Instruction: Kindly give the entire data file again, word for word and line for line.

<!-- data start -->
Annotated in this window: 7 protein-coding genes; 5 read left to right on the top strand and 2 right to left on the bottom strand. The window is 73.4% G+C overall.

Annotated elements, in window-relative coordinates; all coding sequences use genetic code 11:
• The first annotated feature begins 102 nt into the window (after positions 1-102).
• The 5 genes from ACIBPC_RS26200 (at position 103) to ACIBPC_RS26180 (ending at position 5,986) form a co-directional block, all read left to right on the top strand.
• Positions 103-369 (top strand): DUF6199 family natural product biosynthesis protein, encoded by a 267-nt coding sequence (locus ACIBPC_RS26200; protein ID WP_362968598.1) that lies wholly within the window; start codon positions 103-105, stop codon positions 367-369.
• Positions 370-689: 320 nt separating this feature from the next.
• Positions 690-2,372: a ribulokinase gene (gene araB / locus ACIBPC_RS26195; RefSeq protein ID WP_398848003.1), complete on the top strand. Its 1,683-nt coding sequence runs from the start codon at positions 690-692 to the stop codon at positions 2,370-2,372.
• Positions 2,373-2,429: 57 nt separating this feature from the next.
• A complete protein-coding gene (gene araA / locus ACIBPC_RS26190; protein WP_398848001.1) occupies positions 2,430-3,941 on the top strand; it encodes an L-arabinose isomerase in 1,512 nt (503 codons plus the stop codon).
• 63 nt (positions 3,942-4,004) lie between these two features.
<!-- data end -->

Annotated in this window: 7 protein-coding genes; 5 read left to right on the top strand and 2 right to left on the bottom strand. The window is 73.4% G+C overall.

Annotated elements, in window-relative coordinates; all coding sequences use genetic code 11:
• The first annotated feature begins 102 nt into the window (after positions 1-102).
• The 5 genes from ACIBPC_RS26200 (at position 103) to ACIBPC_RS26180 (ending at position 5,986) form a co-directional block, all read left to right on the top strand.
• Positions 103-369 (top strand): DUF6199 family natural product biosynthesis protein, encoded by a 267-nt coding sequence (locus ACIBPC_RS26200; protein ID WP_362968598.1) that lies wholly within the window; start codon positions 103-105, stop codon positions 367-369.
• Positions 370-689: 320 nt separating this feature from the next.
• Positions 690-2,372: a ribulokinase gene (gene araB / locus ACIBPC_RS26195; RefSeq protein ID WP_398848003.1), complete on the top strand. Its 1,683-nt coding sequence runs from the start codon at positions 690-692 to the stop codon at positions 2,370-2,372.
• Positions 2,373-2,429: 57 nt separating this feature from the next.
• A complete protein-coding gene (gene araA / locus ACIBPC_RS26190; protein WP_398848001.1) occupies positions 2,430-3,941 on the top strand; it encodes an L-arabinose isomerase in 1,512 nt (503 codons plus the stop codon).
• 63 nt (positions 3,942-4,004) lie between these two features.